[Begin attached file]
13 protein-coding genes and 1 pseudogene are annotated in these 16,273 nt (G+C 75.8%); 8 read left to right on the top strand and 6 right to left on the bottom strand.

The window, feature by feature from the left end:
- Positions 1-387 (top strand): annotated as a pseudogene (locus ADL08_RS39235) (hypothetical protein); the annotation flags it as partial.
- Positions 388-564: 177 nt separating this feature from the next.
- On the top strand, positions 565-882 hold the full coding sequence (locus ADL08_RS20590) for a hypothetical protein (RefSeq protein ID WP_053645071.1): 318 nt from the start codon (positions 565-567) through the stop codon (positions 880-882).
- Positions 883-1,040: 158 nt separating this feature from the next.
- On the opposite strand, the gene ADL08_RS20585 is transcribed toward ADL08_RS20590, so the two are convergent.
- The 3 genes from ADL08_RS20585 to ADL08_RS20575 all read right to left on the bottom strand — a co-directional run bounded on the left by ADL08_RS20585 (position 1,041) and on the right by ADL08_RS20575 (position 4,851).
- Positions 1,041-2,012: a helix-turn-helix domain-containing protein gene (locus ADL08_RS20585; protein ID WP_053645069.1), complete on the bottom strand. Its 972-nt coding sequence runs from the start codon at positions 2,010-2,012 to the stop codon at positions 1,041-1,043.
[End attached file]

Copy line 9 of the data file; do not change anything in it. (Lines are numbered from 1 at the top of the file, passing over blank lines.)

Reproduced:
- Positions 1,041-2,012: a helix-turn-helix domain-containing protein gene (locus ADL08_RS20585; protein ID WP_053645069.1), complete on the bottom strand. Its 972-nt coding sequence runs from the start codon at positions 2,010-2,012 to the stop codon at positions 1,041-1,043.